nachricht New, ultra-flexible probes form reliable, scar-free integration with the brain
16.02.2017 | University of Texas at Austin

All articles from Life Sciences >>>

The most recent press releases about innovation >>>

Die letzten 5 Focus-News des innovations-reports im Überblick:

Im Focus: Breakthrough with a chain of gold atoms

In the field of nanoscience, an international team of physicists with participants from Konstanz has achieved a breakthrough in understanding heat transport

In the field of nanoscience, an international team of physicists with participants from Konstanz has achieved a breakthrough in understanding heat transport

Im Focus: DNA repair: a new letter in the cell alphabet

Results reveal how discoveries may be hidden in scientific “blind spots”

Cells need to repair damaged DNA in our genes to prevent the development of cancer and other diseases. Our cells therefore activate and send “repair-proteins”...

Im Focus: Dresdner scientists print tomorrow’s world

The Fraunhofer IWS Dresden and Technische Universität Dresden inaugurated their jointly operated Center for Additive Manufacturing Dresden (AMCD) with a festive ceremony on February 7, 2017. Scientists from various disciplines perform research on materials, additive manufacturing processes and innovative technologies, which build up components in a layer by layer process. This technology opens up new horizons for component design and combinations of functions. For example during fabrication, electrical conductors and sensors are already able to be additively manufactured into components. They provide information about stress conditions of a product during operation.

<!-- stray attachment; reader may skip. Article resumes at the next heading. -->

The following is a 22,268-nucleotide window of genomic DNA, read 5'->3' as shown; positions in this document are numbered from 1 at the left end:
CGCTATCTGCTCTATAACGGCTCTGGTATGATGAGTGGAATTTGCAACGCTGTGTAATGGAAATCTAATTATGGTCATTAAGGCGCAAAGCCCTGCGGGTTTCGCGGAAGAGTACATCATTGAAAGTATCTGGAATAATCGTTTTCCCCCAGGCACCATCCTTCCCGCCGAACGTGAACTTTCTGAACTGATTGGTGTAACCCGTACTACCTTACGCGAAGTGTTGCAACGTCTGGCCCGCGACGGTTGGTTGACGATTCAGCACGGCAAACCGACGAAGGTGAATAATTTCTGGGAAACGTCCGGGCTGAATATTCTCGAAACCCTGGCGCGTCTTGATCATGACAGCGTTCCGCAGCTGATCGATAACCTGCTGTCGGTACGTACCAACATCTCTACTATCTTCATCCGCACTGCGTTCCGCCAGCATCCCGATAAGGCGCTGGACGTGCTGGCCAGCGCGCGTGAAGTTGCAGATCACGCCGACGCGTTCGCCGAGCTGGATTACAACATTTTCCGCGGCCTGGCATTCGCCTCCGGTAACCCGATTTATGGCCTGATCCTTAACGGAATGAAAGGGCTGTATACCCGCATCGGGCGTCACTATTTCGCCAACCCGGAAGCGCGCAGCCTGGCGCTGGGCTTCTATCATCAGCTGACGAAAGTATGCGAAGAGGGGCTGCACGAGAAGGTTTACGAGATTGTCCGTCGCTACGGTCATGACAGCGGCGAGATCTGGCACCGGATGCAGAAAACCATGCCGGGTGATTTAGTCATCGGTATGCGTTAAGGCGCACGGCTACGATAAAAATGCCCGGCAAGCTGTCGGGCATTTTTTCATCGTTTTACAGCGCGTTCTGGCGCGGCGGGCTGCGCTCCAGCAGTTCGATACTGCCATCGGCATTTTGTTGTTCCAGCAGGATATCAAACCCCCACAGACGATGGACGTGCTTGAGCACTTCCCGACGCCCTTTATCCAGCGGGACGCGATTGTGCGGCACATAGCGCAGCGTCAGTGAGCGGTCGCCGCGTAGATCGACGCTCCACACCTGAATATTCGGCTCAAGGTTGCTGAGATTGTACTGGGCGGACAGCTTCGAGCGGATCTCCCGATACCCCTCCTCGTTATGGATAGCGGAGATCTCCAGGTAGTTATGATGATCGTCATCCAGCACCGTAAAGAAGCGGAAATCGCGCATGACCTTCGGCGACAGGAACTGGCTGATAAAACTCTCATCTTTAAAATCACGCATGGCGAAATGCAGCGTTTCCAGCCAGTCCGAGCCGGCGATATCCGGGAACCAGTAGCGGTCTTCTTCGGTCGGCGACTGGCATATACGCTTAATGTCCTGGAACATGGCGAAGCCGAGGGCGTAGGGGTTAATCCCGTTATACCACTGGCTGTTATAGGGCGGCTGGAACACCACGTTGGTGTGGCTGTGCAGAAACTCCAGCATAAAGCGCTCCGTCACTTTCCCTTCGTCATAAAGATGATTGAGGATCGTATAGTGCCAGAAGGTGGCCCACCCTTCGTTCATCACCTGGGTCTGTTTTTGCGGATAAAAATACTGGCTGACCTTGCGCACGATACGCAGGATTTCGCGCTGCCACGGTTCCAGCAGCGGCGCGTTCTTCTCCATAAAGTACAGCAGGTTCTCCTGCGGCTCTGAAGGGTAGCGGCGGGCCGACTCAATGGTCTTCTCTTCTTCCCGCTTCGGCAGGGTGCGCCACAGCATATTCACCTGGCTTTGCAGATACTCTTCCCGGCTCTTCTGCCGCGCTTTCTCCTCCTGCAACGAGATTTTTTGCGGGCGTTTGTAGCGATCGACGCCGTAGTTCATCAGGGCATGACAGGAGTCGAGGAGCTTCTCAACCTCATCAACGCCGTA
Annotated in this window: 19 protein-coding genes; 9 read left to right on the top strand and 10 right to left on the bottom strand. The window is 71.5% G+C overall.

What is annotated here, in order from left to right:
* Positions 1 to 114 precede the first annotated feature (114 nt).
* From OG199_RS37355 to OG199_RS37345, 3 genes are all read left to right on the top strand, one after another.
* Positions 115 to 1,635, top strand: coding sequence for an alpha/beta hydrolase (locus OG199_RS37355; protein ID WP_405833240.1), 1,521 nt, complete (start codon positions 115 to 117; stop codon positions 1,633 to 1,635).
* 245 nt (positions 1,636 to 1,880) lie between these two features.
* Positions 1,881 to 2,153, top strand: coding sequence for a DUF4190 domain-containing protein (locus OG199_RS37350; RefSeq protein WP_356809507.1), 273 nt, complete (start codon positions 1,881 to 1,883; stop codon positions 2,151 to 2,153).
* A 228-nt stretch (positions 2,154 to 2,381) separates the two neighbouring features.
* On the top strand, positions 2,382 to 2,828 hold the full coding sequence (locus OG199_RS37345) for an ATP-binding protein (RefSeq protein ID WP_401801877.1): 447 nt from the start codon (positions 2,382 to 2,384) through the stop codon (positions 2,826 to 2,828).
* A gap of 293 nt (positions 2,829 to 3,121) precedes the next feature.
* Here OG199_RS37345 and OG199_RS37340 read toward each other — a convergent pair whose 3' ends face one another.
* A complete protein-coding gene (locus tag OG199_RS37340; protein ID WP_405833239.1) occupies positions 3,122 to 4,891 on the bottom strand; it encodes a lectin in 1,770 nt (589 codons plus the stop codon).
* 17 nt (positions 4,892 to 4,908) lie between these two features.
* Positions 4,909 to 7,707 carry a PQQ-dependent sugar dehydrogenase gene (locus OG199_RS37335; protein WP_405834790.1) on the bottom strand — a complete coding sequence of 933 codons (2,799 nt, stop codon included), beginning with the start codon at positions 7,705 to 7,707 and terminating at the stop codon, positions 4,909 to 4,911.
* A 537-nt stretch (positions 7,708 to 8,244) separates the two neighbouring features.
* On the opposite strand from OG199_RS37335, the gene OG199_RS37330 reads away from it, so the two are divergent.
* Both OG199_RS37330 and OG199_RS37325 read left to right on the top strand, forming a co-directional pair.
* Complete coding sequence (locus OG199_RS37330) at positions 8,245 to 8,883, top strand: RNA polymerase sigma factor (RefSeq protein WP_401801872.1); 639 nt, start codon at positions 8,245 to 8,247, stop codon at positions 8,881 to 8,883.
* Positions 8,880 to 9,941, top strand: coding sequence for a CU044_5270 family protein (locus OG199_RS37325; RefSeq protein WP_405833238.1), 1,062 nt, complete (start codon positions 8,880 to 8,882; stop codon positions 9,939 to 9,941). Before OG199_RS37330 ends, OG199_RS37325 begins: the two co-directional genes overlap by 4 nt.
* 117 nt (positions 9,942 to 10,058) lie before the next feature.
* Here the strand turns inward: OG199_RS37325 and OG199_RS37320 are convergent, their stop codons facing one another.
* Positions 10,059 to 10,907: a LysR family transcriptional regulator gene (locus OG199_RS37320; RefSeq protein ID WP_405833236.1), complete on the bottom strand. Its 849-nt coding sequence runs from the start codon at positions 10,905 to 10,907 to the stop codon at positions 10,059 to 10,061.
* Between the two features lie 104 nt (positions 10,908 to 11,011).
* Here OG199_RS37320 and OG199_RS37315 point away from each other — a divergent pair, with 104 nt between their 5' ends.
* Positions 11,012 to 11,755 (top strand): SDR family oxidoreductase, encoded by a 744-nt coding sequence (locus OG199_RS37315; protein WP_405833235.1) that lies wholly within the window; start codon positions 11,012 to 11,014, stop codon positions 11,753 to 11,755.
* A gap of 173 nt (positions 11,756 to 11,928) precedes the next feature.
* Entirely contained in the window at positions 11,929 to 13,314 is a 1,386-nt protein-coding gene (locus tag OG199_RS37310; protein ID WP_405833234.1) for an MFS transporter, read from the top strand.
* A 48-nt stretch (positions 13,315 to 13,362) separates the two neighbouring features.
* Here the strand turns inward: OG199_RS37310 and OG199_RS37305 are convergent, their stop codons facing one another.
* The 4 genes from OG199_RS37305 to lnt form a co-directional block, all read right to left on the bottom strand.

The 3D-printing technology, or additive manufacturing as it is often called, has long made the step out of scientific research laboratories into industrial...

Im Focus: Mimicking nature's cellular architectures via 3-D printing

Research offers new level of control over the structure of 3-D printed materials

Nature does amazing things with limited design materials. Grass, for example, can support its own weight, resist strong wind loads, and recover after being...

Im Focus: Three Magnetic States for Each Hole

Nanometer-scale magnetic perforated grids could create new possibilities for computing. Together with international colleagues, scientists from the Helmholtz Zentrum Dresden-Rossendorf (HZDR) have shown how a cobalt grid can be reliably programmed at room temperature. In addition they discovered that for every hole ("antidot") three magnetic states can be configured. The results have been published in the journal "Scientific Reports".

Physicist Dr. Rantej Bali from the HZDR, together with scientists from Singapore and Australia, designed a special grid structure in a thin layer of cobalt in...

All Focus news of the innovation-report >>>

Anzeige

Anzeige

Event News

Booth and panel discussion – The Lindau Nobel Laureate Meetings at the AAAS 2017 Annual Meeting

13.02.2017 | Event News

Complex Loading versus Hidden Reserves

10.02.2017 | Event News

International Conference on Crystal Growth in Freiburg

09.02.2017 | Event News

 
Latest News

Biocompatible 3-D tracking system has potential to improve robot-assisted surgery

17.02.2017 | Medical Engineering

Real-time MRI analysis powered by supercomputers

17.02.2017 | Medical Engineering

Antibiotic effective against drug-resistant bacteria in pediatric skin infections

17.02.2017 | Health and Medicine

VideoLinks
B2B-VideoLinks
More VideoLinks >>>